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Positive economic signs
Last week, Finance Minister Colm Imbert hinted at a positive budget mid-year review based on the latest economic indicators, notably al rise in oil prices.
He said in 2013, the energy sector contributed more than 50 per cent of total government revenue but by 2016, that sector’s contribution had dropped to 18 per cent. Direct revenues from oil and gas also declined over the period from US$3 billion to less than $500 million.
However, there have been some positive signs.
The Central Bank’s Quarterly Index of Real Economic Activity (QIEA) for March 2018, shows that activity in the energy sector picked up during the third quarter of 2017. Upstream production was buoyed by new natural gas output from the Juniper field, which also made more gas available to some downstream producers.
“Fortunately, we are seeing the signs of a recovery in the energy sector, with average daily natural gas production increasing by over 15 per cent over the last 12 months.
“In fact, the gap between supply and demand in the natural gas sector is closing steadily, and we hope that by next year, all of the requirements of the gas-based industries can be satisfied.
We have also seen a rebound in oil prices, from a low of US$28 per barrel in 2016 to over US$68 a barrel as of today May 4th, 2018,” Imbert noted during the launch of the Eximbank Forex Facility.
He had said these improvements in gas production and in oil prices, coupled with the new royalty regime for oil and gas introduced in the 2018 budget, resulted in increased inflows of foreign exchange.
Indicators for the non-energy sector, the Central Bank noted, suggest that in the third quarter the sector contracted at its slowest quarterly rate (1.9 per cent) since the fourth quarter of 2015.
In an environment of sluggish economic activity, the latest available labour market information from the Central Statistical Office (CSO) shows that the unemployment rate increased to 4.5 per cent in the first quarter of 2017, up from 3.8 per cent in the first quarter of 2016.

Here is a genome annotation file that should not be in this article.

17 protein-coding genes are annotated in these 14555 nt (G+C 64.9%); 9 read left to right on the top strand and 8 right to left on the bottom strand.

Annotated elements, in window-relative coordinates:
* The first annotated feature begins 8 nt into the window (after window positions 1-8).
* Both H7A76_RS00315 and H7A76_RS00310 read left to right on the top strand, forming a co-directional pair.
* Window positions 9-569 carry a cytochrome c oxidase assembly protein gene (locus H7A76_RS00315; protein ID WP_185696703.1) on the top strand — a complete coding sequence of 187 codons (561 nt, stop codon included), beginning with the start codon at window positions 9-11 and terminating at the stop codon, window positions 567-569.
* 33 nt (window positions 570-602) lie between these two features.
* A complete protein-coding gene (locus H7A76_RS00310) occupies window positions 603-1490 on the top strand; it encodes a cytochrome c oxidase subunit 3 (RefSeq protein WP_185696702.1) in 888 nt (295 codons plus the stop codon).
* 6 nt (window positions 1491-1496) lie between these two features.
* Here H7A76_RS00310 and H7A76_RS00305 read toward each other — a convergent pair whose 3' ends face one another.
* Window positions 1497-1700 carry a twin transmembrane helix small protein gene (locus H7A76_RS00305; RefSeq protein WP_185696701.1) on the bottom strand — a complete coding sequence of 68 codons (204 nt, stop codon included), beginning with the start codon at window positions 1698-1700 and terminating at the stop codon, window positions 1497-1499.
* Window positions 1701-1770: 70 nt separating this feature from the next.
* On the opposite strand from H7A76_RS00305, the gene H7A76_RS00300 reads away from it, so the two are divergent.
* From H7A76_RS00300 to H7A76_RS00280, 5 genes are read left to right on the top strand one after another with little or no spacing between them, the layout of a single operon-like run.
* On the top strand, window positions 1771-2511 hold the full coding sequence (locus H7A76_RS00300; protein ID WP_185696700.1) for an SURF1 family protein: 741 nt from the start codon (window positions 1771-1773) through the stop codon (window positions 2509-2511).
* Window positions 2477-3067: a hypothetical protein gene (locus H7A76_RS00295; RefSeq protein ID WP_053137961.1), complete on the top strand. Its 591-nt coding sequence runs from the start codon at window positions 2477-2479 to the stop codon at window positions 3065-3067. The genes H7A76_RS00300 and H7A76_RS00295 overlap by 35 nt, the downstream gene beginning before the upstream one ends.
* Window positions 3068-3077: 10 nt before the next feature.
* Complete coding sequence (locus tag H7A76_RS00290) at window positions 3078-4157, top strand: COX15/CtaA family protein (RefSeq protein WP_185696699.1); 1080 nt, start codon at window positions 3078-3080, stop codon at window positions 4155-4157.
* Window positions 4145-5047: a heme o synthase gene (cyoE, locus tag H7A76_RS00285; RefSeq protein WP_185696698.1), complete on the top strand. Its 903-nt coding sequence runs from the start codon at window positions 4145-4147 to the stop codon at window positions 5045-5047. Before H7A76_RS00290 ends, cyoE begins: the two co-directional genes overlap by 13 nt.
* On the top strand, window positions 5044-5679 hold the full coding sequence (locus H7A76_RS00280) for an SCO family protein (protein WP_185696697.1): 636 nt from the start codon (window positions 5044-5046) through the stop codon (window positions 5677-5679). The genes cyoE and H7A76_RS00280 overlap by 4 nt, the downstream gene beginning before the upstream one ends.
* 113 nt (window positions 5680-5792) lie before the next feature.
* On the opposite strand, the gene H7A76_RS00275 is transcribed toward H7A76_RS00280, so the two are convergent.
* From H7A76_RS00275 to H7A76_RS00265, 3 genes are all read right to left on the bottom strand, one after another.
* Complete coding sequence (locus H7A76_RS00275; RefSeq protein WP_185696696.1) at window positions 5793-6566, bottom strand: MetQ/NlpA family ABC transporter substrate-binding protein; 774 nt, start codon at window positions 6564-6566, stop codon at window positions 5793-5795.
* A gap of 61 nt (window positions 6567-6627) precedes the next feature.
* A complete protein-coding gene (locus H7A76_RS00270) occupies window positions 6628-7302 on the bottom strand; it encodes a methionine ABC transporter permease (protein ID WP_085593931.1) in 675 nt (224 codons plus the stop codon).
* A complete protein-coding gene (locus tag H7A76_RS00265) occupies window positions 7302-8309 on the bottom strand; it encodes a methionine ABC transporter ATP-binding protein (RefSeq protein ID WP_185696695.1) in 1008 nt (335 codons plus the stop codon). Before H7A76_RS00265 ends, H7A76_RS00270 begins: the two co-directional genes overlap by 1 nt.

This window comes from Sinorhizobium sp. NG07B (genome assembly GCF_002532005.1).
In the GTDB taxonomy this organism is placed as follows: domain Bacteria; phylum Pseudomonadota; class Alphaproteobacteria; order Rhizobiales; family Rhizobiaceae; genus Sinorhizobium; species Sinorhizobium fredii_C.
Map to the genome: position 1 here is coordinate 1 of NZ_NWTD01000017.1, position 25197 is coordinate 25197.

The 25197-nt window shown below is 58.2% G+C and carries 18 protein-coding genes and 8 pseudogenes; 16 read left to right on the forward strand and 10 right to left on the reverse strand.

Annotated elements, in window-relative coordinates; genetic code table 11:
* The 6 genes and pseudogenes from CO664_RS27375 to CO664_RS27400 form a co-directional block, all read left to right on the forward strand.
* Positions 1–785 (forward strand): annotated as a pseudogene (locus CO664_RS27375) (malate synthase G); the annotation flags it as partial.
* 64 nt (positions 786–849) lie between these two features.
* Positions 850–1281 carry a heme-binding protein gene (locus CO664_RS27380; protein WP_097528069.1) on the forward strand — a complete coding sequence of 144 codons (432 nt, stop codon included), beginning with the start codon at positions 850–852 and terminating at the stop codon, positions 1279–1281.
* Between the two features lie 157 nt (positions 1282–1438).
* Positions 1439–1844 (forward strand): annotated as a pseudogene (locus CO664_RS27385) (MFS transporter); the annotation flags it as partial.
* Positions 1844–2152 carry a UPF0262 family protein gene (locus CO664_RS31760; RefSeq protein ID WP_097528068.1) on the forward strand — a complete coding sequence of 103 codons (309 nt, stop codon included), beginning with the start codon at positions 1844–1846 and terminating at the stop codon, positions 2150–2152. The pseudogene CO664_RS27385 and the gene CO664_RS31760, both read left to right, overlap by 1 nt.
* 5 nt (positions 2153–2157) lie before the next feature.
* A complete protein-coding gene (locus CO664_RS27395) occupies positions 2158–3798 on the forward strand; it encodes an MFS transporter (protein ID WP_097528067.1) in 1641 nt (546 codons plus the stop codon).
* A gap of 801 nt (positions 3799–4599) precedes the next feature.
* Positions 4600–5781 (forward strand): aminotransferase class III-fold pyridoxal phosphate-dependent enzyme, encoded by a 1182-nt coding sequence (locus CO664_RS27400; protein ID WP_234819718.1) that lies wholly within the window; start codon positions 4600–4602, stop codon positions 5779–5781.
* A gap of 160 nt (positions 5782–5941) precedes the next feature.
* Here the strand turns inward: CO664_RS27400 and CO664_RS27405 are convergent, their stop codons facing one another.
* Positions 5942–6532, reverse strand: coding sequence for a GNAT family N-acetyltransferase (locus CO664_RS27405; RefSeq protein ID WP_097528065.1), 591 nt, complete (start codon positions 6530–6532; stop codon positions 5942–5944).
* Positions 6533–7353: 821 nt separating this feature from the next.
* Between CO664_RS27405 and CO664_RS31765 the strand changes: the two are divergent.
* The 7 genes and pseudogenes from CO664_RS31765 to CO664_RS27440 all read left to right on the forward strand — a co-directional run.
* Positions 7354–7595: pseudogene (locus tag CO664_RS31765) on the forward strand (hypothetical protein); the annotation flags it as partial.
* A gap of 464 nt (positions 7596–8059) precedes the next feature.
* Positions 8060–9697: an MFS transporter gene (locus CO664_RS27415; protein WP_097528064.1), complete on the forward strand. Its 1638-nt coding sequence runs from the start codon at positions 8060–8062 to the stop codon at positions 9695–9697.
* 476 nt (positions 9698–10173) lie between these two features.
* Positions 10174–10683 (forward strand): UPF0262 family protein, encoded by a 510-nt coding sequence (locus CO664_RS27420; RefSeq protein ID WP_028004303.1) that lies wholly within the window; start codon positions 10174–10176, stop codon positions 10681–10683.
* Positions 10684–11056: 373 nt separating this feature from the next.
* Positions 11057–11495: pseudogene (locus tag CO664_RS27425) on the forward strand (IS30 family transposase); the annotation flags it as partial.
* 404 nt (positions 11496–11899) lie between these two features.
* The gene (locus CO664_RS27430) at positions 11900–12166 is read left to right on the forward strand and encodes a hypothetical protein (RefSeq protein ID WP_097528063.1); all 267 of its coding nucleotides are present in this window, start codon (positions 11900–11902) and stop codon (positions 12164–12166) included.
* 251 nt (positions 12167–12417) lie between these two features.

Headline inflation remained low over the second half of 2017—it measured 1.3 per cent in December—despite a pick-up in food inflation in the latter months. Food inflation was affected by supply disruptions resulting from flooding and the pass through of higher international dairy prices.
Core inflation was restrained, notwithstanding upward impetus from higher transportation costs as a result of the reduction of energy subsidies in October 2017.
The Central Bank also noted that the fiscal accounts improved in the first quarter of financial year 2017/18 compared to the similar period a year earlier due mainly to higher petroleum prices and natural gas output.
A deficit of $228.3 million was recorded compared with $2,468 million in the first quarter of financial year 2016/17.
Total public sector debt amounted to $120.9 billion (77.5 per cent of GDP) in December 2017, compared with $121.4 billion in September 2017.
Regarding expected outcomes, the Central Bank noted that the anticipated improvement in the energy sector may have positive spillover effects on the non-energy sector.
Stronger demand for imports in some Caricom countries as a result of firmer growth could support increased output in the local manufacturing sector.
In the context of the moderate pace of domestic economic activity, inflation is expected to remain restrained despite some upward pressures from some budget measures such as the cut to energy subsidies.
The unemployment rate could rise slightly but the pace of increase could be tempered if prospects in the non-energy sector improve, the Central Bank said.
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